On Dec. 28, 2013, a 1-year-old boy named Emile Ouamouno died of Ebola in Meliandou, Guinea. After Emile died — he was the index case, or first recorded death, for this year’s catastrophic Ebola outbreak — so did 11 other people in his village, including his mother and sister. Meliandou sits near the point where the borders of Guinea, Liberia and Sierra Leone converge, and the virus traveled easily through the countries, which lacked the resources to stop it. By the end of this year, the West African Ebola outbreak had killed nearly 7,000 people.
There are some signs, however, that the outbreak is starting to taper off. The World Health Organization (WHO) reports that the pace of new Ebola cases is fluctuating in Guinea and has slowed in Liberia and Sierra Leone, aside from an alarming recent spike in one district. Meliandou has had no new cases since April.
That doesn’t mean the public health response is complete. If this year was focused on getting the staff, stuff and systems to the hardest-hit parts of the region, 2015 will be about immunization, infrastructure and investment. Without them, West Africa could see not only a resurgence of Ebola but also a reversal of the gains in health that have been painstakingly made over the last two decades.
Experimental treatments for Ebola, which has neither a cure nor a vaccine, have languished for years as companies struggled to secure funding for research. This year’s outbreak changed that calculation. The WHO has thrown its weight behind blood therapy, which uses transfusions from Ebola survivors who may pass on their immunity. The Bill and Melinda Gates Foundation is supporting clinical trials of blood therapy early next year in Guinea. Two vaccines and two drugs, TKM-Ebola and ZMapp, which appears to have had some success in a few patients, are also being tested.
But vaccines and drugs alone are not enough. Effective mass immunization campaigns rely on health care workers, refrigeration equipment and public health networks — the staff, stuff and systems that West Africa doesn’t have. Liberia, for example, has just 90 doctors for its population of 4.3 million people.
Nigeria’s experience shows what’s possible when that infrastructure is in place. On July 20, a dying Ebola patient flew to Lagos and then traveled to Port Harcourt, where he spread the disease to 20 people. Nigeria has its share of public health issues (it is one of only three countries, for example, where polio is still endemic), but it was able to stop a wide Ebola outbreak by adapting the resources it had on hand. It repurposed its polio command center as an anti-Ebola headquarters, turned a teaching hospital into a testing lab and deployed nearly 200 health workers to do 18,500 face-to-face interviews with people who might have been exposed. By the end of October, the WHO declared Nigeria Ebola-free.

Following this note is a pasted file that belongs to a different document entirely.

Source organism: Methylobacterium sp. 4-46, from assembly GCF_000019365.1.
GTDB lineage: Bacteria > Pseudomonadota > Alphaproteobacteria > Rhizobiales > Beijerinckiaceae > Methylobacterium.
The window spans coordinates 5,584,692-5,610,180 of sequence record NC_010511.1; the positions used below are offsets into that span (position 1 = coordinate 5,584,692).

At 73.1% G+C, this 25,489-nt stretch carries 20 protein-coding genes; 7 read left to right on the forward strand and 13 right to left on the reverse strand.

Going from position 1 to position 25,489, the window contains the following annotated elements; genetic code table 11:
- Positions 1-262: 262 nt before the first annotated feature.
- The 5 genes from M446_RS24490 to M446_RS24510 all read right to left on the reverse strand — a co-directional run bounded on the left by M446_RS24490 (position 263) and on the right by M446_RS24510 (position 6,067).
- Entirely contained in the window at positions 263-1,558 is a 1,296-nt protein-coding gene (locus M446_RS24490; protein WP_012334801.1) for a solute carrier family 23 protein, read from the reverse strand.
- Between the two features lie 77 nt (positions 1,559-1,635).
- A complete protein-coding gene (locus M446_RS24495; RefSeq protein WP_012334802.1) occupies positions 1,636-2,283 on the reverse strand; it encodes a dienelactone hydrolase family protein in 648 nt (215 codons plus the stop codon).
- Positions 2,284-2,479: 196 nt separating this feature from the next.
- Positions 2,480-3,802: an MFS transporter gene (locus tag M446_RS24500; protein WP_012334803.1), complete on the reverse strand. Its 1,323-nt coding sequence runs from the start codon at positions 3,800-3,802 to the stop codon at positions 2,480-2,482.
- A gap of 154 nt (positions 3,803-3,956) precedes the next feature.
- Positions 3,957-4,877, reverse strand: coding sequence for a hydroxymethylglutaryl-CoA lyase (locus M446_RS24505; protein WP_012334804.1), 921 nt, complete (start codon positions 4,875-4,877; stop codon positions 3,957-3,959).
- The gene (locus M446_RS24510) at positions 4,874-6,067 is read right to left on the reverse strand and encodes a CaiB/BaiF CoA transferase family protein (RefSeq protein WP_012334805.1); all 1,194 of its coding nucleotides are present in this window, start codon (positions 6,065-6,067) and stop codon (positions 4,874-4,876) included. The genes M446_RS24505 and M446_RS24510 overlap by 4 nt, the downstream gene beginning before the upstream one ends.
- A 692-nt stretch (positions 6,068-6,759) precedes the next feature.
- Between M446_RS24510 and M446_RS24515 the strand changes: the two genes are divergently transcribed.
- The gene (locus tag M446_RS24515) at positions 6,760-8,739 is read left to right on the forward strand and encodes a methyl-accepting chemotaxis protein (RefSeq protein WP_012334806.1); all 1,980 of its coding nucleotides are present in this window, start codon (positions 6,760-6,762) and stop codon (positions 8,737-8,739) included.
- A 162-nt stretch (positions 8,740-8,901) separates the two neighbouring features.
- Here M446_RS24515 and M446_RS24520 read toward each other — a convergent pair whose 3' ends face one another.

Guinea, Liberia and Sierra Leone are in no position to build this infrastructure on their own. They were among the poorest countries in the world even before the outbreak, and the World Bank estimates that Ebola will cost their economies, conservatively, $1.6 billion. The collective annual output of the three countries is only $13 billion. Instead, Lawrence Gostin, a professor and public health expert at Georgetown University Law Center, has proposed the creation of an “international health systems fund” to support health infrastructure in poor countries.
The need to invest in West Africa’s health care now is crucial, since the Ebola outbreak threatens to wipe out gains in tuberculosis, malaria and maternal and child health. Estrella Lasry, a tropical-medicine specialist for Doctors Without Borders in New York, told the journal Nature that efforts to distribute malaria medicine, bed nets and other treatments for preventable diseases have been brought to a halt by Ebola. “It’s a disaster in all ways possible,” she said. “The public health impact will be huge.”
Writing in the British medical journal The Lancet, Gostin estimated that it would take a commitment of several billion dollars to poor countries to strengthen their health systems. The alternative is leaving companies to build private sanctuaries against Ebola (as Firestone did in Liberia) or sending in thousands of troops. In comparison, sustained funding for health, he wrote, “is a wise and affordable investment.”